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Wow, didn't really expect you to read this far down. The latest iteration of the site is in open beta. It's a gentle open beta-- not in prime-time just yet. It's being hosted over at UpGuard (link) and you are more than welcome to give it a shot. Couple things:
In this case it's better do to use the dedicated tool
The above command will send 4GB of data from one host to the next over the network, without consuming any unnecessary disk on either the client nor the host. This is a quick and dirty way to benchmark network speed without wasting any time or disk space.
Of course, change the byte size and count as necessary.
This command also doesn't rely on any extra 3rd party utilities, as dd, ssh, cat, /dev/zero and /dev/null are installed on all major Unix-like operating systems.
Much simpler method. More portable version: ssh host -l user "`cat cmd.txt`"
I was tired of the endless quoting, unquoting, re-quoting, and escaping characters that left me with working, but barely comprehensible shell one-liners. It can be really frustrating, especially if the local and remote shells differ and have their own escaping and quoting rules. I decided to try a different approach and ended up with this.
Actually 'firefox' is a script that then launches the 'firefox-bin' executable. You need to specify the 'no-remote' option in order to launch remote firefox instead of your local one (this drove me crazy time ago)
backup big mysql db to remote machine over ssh. "--skip-opt" option is needed when you can?t allocate full database in ram.
Some servers don't have ssh-copy-id, this works in those cases.
It will ask for the destination server, this can be IP, hostname, or [email protected] if different from current user.
Ssh keygen will let you know if a pubkey already exists on your system and you can opt to not overwrite it.
First of all you need to run this command.
X :12.0 vt12 2>&1 >/dev/null &
This command will open a X session on 12th console. And it will show you blank screen. Now press Alt + Ctrl + F7. You will get your original screen.
Now run given command "xterm -display :12.0 -e ssh -X [email protected] &". After this press Alt + Ctrl + F12. You will get a screen which will ask you for password for remote linux system. And after it you are done. You can open any window based application of remote system on your desktop.
Press Alt + Ctrl + F7 for getting original screen.
This is a 'nocd' alternative :)
Good if only you have access to host1 and host2, but they have no access to your host (so ncat won't work) and they have no direct access to each other.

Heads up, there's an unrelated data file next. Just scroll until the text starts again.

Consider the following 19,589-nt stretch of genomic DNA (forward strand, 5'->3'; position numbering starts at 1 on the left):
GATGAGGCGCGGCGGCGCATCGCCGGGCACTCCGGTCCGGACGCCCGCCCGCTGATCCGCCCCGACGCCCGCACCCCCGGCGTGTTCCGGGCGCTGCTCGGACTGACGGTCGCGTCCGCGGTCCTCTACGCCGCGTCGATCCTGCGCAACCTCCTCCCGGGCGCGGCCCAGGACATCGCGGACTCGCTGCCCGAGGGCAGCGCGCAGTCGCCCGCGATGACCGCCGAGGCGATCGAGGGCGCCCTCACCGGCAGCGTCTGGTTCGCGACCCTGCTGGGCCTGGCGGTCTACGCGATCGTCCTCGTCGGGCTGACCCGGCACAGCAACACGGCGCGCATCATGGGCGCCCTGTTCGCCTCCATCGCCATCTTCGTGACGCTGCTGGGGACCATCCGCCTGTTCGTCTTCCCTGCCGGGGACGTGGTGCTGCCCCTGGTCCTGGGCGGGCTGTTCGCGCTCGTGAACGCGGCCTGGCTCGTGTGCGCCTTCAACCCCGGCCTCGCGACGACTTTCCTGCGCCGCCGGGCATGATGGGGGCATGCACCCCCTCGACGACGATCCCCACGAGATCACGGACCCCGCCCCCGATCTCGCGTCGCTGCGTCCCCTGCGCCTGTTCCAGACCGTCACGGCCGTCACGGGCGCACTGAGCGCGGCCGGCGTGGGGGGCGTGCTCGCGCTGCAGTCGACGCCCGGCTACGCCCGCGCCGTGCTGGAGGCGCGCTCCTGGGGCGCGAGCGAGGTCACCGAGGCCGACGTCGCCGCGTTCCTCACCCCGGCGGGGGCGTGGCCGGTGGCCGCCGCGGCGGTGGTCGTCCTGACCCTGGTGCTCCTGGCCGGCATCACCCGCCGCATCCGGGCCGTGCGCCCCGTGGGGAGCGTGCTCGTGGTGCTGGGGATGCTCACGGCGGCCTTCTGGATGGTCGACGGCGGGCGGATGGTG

you may create an alias also, which I did ;-)
alias sshu="ssh -o UserKnownHostsFile=/dev/null "
Useful to create an alias that sends you right in the directory you want :
alias server-etc="ssh -t server 'cd /etc && $SHELL'"
This allows you to skip the banner (usually /etc/issue.net) on ssh connections.
Useful to avoid banners outputted to your mail by rsync cronjobs.
Here how to recover the remote backup over ssh
Execute it from the source host, where the source files you wish backup resides. With the minus '-' the tar command deliver the compressed output to the standar output and, trough over the ssh session to the remote host. On the other hand the backup host will be receive the stream and read it from the standar input sending it to the /path/to/backup/backupfile.tar.bz2
It grabs all the database names granted for the $MYSQLUSER and gzip them to a remote host via SSH.
Create tarball on stdout which is piped to tar reading from stdin all over ssh
1) Systems that send out alert emails when errors, database locks, etc occur.
2) a system that:
a) has the ability to receive emails, and has procmail installed.
b) has ssh keys set up to machines that would send out alerts.
When procmail receives alert email, you can issue a command like this one (greps and awks may very - you're isolating the remote hostname that had the issue).
This will pull process trees from the alerting machines, which is always useful in later analysis.
Both hosts must be running ssh and also the outside host must have a port forwarded to port 22.
I've kept the gzip compression at a low level, but depending on the cpu power available on the source machine you may want to increase it. However, SQL compresses really well, and I found even with -1 I was able to transfer 40 MiB/s over a 100 mbps wire, which was good enough for me.
Check the ssh_config file and set the variable:
this command test the moduli file generated by the command ssh-keygen -G /tmp/moduli-2048.candidates -b 2048 . The test can be long depend of your cpu power , around 5 minutes to 30 minutes
if you lost your moduli file in openssh server side you need generate new one with this command then test if the number generated can be used with ssh-keygen -T moduli-2048 -f /tmp/moduli-2048.candidates